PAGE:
The family Motacillidae is well defined and homogeneous but its relationships to other oscine passerine groups (singing birds such as larks, finches, and crows), as indicated by traditionally accepted morphological characters, are obscure. The family was once placed next to the larks (Alaudidae) but later widely accepted classifications placed it between the Hirun-dinidae (swallows and martins) and the Campephagidae (cuckoo-shrikes). However, egg-white protein evidence suggests ties with Old World warblers and flycatchers (Musci-capidae). The greatly reduced outermost primary feathers suggests affinities with nine-primaried oscines and this is supported by DNA hybridization evidence; which led researchers to treat the group as a subfamily (Motacillidae) within the family Passeridae, alongside the subfamilies Passerinae (sparrows), Prunellinae (accentors), Ploceinae (weavers), and Es-trildinae (waxbills).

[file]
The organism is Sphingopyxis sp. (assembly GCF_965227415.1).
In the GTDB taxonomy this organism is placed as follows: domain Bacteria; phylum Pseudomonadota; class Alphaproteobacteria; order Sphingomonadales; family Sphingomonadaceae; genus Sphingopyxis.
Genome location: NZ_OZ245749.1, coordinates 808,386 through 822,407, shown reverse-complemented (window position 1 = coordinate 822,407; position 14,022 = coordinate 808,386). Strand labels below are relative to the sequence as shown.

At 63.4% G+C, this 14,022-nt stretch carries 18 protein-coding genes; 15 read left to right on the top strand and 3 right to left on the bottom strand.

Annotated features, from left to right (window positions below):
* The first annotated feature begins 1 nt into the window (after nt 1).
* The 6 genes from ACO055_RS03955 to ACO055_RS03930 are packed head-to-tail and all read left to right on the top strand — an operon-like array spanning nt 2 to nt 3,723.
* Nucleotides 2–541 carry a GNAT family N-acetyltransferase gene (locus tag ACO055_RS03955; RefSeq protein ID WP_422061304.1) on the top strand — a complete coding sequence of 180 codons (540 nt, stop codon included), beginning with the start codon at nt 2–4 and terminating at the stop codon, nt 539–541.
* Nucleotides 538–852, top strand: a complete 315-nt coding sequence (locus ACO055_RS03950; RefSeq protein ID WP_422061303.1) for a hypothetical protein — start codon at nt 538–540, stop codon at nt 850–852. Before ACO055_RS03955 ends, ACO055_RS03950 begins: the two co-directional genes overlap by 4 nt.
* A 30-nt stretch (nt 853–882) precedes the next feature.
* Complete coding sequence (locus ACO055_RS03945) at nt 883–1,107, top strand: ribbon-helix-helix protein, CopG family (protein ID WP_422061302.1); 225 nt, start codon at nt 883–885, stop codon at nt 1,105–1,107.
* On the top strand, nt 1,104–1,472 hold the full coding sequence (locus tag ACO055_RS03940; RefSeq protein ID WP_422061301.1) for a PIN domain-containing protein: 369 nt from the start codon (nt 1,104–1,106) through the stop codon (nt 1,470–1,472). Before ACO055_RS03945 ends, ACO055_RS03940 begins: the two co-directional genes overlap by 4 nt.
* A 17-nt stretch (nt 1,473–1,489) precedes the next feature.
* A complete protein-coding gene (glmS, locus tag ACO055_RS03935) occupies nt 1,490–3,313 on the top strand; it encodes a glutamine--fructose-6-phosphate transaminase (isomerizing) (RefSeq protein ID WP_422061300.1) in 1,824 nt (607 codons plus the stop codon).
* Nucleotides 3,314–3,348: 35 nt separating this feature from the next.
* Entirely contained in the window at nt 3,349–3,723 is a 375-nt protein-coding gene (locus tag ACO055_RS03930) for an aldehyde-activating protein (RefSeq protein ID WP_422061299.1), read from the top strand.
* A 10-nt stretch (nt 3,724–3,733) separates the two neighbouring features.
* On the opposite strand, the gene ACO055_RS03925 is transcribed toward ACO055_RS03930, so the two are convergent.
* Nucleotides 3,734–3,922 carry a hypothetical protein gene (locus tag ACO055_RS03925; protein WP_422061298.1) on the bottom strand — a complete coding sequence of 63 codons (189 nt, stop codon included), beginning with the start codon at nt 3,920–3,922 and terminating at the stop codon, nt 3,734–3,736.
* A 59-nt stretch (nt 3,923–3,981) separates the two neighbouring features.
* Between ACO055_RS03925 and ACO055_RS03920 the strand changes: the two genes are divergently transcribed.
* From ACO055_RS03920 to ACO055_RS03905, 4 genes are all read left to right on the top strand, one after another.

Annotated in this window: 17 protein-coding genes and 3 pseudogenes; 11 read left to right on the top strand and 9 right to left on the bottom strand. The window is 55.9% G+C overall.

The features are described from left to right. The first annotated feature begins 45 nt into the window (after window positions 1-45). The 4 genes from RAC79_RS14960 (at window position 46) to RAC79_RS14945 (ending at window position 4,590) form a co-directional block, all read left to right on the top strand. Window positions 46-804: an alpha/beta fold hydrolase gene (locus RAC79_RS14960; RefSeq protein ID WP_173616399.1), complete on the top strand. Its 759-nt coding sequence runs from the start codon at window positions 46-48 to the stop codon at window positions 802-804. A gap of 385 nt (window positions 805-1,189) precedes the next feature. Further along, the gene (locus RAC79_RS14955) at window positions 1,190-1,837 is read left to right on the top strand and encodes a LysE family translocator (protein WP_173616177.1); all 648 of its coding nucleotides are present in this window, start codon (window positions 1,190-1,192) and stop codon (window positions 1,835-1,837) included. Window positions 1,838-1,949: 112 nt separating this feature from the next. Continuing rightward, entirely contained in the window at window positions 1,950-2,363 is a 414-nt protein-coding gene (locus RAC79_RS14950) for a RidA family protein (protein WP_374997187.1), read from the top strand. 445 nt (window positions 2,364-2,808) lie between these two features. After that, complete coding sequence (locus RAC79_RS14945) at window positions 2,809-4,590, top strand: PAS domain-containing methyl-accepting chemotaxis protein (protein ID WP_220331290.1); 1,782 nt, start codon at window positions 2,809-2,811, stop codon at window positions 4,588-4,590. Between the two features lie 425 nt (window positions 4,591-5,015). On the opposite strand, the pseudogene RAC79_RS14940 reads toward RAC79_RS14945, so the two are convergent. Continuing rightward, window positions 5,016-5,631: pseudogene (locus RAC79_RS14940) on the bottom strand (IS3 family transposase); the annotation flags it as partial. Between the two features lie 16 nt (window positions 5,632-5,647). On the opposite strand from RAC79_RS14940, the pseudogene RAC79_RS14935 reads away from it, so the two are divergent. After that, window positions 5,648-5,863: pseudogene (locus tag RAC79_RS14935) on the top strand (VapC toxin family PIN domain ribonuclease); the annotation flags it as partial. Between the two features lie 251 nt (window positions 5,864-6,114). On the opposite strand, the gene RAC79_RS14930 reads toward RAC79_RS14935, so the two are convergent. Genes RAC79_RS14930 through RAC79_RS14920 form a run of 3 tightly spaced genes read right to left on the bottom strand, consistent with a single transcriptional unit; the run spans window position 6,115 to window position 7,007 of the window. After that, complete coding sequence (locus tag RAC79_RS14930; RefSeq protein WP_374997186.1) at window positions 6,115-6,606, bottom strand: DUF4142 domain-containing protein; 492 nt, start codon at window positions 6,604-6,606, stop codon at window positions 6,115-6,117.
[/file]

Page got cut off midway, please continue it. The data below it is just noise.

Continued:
It has been proposed that two African endemic species, Sharpe's longclaw (Macronyx sharpei) and the yellow-breasted pipit (Anthus chloris) should be associated in the genus Hemi-macronyx (or even that both should be placed in Anthus) on the basis of shared characteristics suggesting that they form a link between the pipits and the longclaws. However, this is not justified in terms of the many typical longclaw characteristics shown by Sharpe's longclaw. In structural characters and behavior, the yellow-breasted pipit resembles typical pipits more than it resembles Sharpe's longclaw.
The first fossil material for the family dates back to the Upper Oligocene, about 30 million years ago. During the
Miocene epoch (26-7 million years ago), when drying conditions reduced forests and encouraged the spread of grasslands, this and other bird families radiated extensively into these more open habitats.
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